Forensic examinations revealed that the body had lain there for about two years, and established that she could not have been put there before 6th October 1979 thanks to the date on the lid of a jar of meat paste lying beneath the remains. A jockey also came forward, as he exercised horses daily past that location, and he reported that in the October of 1979, there had been a horrid smell lasting for days which he put down to the rotting carcass of a badger or fox. He was planning on investigating further, but then broke his leg, and by the time he was back in the saddle, the smell had gone so he forgot all about it.

There is lots more to tell about this story, and if you want to know more, Dad goes into far more detail in his book, Murders and Mysteries from the North York Moors. He retired from the police the following year, 1982, but always followed developments with a keen interest, saddened every time they led to another dead end.

The reason the story has made the news now is because North Yorkshire’s Cold Case Review Team issued a new appeal in March which has resulted in 28 fresh names being put forward. The police will rule out those they can, and then, as there is DNA on file, they will be able to test any family members of the remaining names and possibly establish if anyone on that list is our unknown lady.

To remind you, the woman was dark-haired, around 5’4” tall, had size four feet, and a malformation in the upper spine, which means she may have held her head at an unusual angle. She was also a mother who had given birth at least two, possibly three, times. Her children would be middle-aged or even older now. Does anyone reading this know someone whose mum disappeared suddenly in the late 1970s? Perhaps they were told she had gone of her own accord? If you’d rather not go to the police, get in touch with me via my contact page at countrymansdaughter.com.

Even the tiniest scrap of information can lead to a breakthrough, so wouldn’t it be wonderful if we could finally give our Lady of Sutton Bank a name?

And I know that that would make Dad very happy too.

Read more at countrymansdaughter.com. Follow me on Twitter @countrymansdaug

This column appeared in the Darlington and Stockton Times on 3rd and Ryedale Gazette and Herald on 1st June 2022.

Boobs, bottoms and buns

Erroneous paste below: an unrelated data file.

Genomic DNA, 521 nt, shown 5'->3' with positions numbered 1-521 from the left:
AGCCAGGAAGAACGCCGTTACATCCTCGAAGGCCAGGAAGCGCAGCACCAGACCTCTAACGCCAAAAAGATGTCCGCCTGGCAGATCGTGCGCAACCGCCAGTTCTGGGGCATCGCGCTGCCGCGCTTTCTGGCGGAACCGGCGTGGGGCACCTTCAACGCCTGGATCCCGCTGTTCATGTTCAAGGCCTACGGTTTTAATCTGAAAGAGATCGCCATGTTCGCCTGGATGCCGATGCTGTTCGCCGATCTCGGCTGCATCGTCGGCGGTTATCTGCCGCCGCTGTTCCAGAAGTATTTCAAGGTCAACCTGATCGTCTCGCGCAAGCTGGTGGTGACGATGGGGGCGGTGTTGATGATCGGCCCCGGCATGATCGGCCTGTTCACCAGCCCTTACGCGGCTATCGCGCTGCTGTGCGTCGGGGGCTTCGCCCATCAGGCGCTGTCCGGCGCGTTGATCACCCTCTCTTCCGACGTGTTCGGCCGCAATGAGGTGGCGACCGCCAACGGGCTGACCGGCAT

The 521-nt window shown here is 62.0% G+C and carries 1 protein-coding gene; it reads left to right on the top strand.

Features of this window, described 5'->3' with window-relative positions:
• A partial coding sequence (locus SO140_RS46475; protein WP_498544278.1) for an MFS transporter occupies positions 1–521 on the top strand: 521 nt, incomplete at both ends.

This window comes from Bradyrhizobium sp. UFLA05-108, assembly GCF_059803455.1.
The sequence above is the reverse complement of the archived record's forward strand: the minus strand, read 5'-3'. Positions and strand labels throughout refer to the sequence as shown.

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When I was at school, I could eat whatever I liked without putting on a pound

This week should be a good one for me, as it is my birthday. I am now at that age (actually, I’ve been at ‘that’ age for longer than I care to remember) where celebrating another passing year is a mixed blessing.

On the one hand, it is a good excuse to make my boys do as many chores as possible on the day itself while I sit back, relax, and indulge in various unhealthy treats that I usually deny myself.

But there’s no getting away from the fact that I am another year older, another year stiffer and another year wrinklier. I do try to keep myself fit, and to eat fairly healthily, but there are those days when I just cannot be bothered with all of that, and accept that with those extra few chips on my plate will come an extra few inches on the hips. I’m not sure when I went from being able to eat whatever I liked without adding a pound, to simply sniffing a piece of cake and putting on half a stone.

The thing is, as long as I work hard in the swimming pool I can keep it off. I treat my time in the pool like others treat a gym workout, and swim non-stop at a fast pace for between 45 minutes and an hour. It’s hard work, and I imagine those around me watch in awe as I glide elegantly up and down. I’m sure they don’t really see a slightly dumpy and knackered middle-aged woman struggling through the lengths. Despite the effort, I do feel fantastic afterwards, and strut out of the leisure centre feeling like an Olympic athlete.

What disappoints me though, is that all that work doesn’t use up as many calories as you might think. An hour of front crawl uses up far fewer calories than a Big Mac meal or a 200g bar of milk chocolate, both of which are over 1000 calories a pop. If I want to continue to enjoy the nice treats in life into old age, then it seems I will need to be swimming a marathon every week.

It never used to be like that. In my school days, I could consume crisps, sweets and chips to my heart’s content. I went to a weekly boarding school, and we would have tea at 4pm which was usually cakes of some kind. My favourite was the iced sticky finger bun, and sometimes there were a few left over. On those days, I would always go in for seconds, or thirds, and I remember one day I even had fourths! And yet, I never put on any weight.

As with many things, that began to change with age, yet the bad eating habits of my youth did not, and so the pounds gradually crept on. Once I was a couple of stone heavier, I began to realise that I had to eat less and exercise more if I wanted to retain my shape, and that has been my battle ever since. I could blame my three pregnancies, but looking around, there are plenty of slender woman who have three or more children, so it’s not really a valid argument.

Part of me likes to blame my gap year for the start of the rot. I went to live in Greece, having been inspired by my older sister Tricia. When she was 18, she had gone to live in Italy, and one of the things I noticed when she came back was that, having left a skinny girl, she came back with the body of a woman. By that, I mean, she had developed a pair of proper boobs. She put it down to the fact that Italians used lots of olive oil in their cooking.

I wasn’t very blessed in that department, and over the years had been teased by boys for being flat chested. So when it was my turn to go abroad to Greece, I remembered what Tricia had said, and was delighted to discover that the Greeks used copious amounts of olive oil in their cooking too. So, with the goal of growing my boobs, I indulged very enthusiastically in whatever food was put in front of me.